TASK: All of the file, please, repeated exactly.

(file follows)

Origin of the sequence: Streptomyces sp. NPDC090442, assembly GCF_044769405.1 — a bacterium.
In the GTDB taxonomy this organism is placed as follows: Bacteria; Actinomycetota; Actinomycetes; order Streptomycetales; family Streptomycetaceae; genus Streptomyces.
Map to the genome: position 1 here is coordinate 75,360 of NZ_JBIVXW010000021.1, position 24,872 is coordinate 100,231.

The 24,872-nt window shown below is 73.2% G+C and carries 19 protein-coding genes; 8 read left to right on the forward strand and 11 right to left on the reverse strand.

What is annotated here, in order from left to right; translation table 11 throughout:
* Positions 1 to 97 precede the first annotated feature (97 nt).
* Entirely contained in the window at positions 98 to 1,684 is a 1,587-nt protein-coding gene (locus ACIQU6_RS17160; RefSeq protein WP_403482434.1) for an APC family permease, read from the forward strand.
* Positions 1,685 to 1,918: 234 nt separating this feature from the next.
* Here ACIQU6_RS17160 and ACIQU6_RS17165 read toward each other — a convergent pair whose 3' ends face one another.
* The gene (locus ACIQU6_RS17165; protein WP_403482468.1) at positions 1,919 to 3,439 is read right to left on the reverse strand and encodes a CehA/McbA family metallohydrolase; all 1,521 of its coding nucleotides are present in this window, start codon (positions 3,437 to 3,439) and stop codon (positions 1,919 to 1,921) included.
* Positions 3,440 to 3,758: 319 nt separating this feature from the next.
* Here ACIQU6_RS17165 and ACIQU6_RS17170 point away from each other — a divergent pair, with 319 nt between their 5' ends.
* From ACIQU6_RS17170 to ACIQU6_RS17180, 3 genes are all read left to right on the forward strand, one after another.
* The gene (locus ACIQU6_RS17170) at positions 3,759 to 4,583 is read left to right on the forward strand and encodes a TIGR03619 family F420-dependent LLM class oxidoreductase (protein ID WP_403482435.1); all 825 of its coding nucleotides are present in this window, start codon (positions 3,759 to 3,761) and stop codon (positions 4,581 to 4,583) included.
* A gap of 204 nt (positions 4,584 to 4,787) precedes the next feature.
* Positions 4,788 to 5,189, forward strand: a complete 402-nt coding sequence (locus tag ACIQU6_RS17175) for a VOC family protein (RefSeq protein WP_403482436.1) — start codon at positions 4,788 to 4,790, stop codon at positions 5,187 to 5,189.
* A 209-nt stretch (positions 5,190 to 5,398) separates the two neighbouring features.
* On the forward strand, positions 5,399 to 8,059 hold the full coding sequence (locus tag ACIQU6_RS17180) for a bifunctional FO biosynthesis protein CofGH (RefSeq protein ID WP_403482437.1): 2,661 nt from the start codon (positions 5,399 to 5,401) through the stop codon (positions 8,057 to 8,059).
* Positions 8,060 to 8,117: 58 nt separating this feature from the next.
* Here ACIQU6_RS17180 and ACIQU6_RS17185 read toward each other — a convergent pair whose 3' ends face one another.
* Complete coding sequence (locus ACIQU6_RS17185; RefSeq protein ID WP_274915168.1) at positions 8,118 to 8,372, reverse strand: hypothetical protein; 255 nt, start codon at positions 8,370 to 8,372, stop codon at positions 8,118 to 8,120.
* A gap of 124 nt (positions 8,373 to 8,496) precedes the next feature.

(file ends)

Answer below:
Origin of the sequence: Streptomyces sp. NPDC090442, assembly GCF_044769405.1 — a bacterium.
In the GTDB taxonomy this organism is placed as follows: Bacteria; Actinomycetota; Actinomycetes; order Streptomycetales; family Streptomycetaceae; genus Streptomyces.
Map to the genome: position 1 here is coordinate 75,360 of NZ_JBIVXW010000021.1, position 24,872 is coordinate 100,231.

The 24,872-nt window shown below is 73.2% G+C and carries 19 protein-coding genes; 8 read left to right on the forward strand and 11 right to left on the reverse strand.

What is annotated here, in order from left to right; translation table 11 throughout:
* Positions 1 to 97 precede the first annotated feature (97 nt).
* Entirely contained in the window at positions 98 to 1,684 is a 1,587-nt protein-coding gene (locus ACIQU6_RS17160; RefSeq protein WP_403482434.1) for an APC family permease, read from the forward strand.
* Positions 1,685 to 1,918: 234 nt separating this feature from the next.
* Here ACIQU6_RS17160 and ACIQU6_RS17165 read toward each other — a convergent pair whose 3' ends face one another.
* The gene (locus ACIQU6_RS17165; protein WP_403482468.1) at positions 1,919 to 3,439 is read right to left on the reverse strand and encodes a CehA/McbA family metallohydrolase; all 1,521 of its coding nucleotides are present in this window, start codon (positions 3,437 to 3,439) and stop codon (positions 1,919 to 1,921) included.
* Positions 3,440 to 3,758: 319 nt separating this feature from the next.
* Here ACIQU6_RS17165 and ACIQU6_RS17170 point away from each other — a divergent pair, with 319 nt between their 5' ends.
* From ACIQU6_RS17170 to ACIQU6_RS17180, 3 genes are all read left to right on the forward strand, one after another.
* The gene (locus ACIQU6_RS17170) at positions 3,759 to 4,583 is read left to right on the forward strand and encodes a TIGR03619 family F420-dependent LLM class oxidoreductase (protein ID WP_403482435.1); all 825 of its coding nucleotides are present in this window, start codon (positions 3,759 to 3,761) and stop codon (positions 4,581 to 4,583) included.
* A gap of 204 nt (positions 4,584 to 4,787) precedes the next feature.
* Positions 4,788 to 5,189, forward strand: a complete 402-nt coding sequence (locus tag ACIQU6_RS17175) for a VOC family protein (RefSeq protein WP_403482436.1) — start codon at positions 4,788 to 4,790, stop codon at positions 5,187 to 5,189.
* A 209-nt stretch (positions 5,190 to 5,398) separates the two neighbouring features.
* On the forward strand, positions 5,399 to 8,059 hold the full coding sequence (locus tag ACIQU6_RS17180) for a bifunctional FO biosynthesis protein CofGH (RefSeq protein ID WP_403482437.1): 2,661 nt from the start codon (positions 5,399 to 5,401) through the stop codon (positions 8,057 to 8,059).
* Positions 8,060 to 8,117: 58 nt separating this feature from the next.
* Here ACIQU6_RS17180 and ACIQU6_RS17185 read toward each other — a convergent pair whose 3' ends face one another.
* Complete coding sequence (locus ACIQU6_RS17185; RefSeq protein ID WP_274915168.1) at positions 8,118 to 8,372, reverse strand: hypothetical protein; 255 nt, start codon at positions 8,370 to 8,372, stop codon at positions 8,118 to 8,120.
* A gap of 124 nt (positions 8,373 to 8,496) precedes the next feature.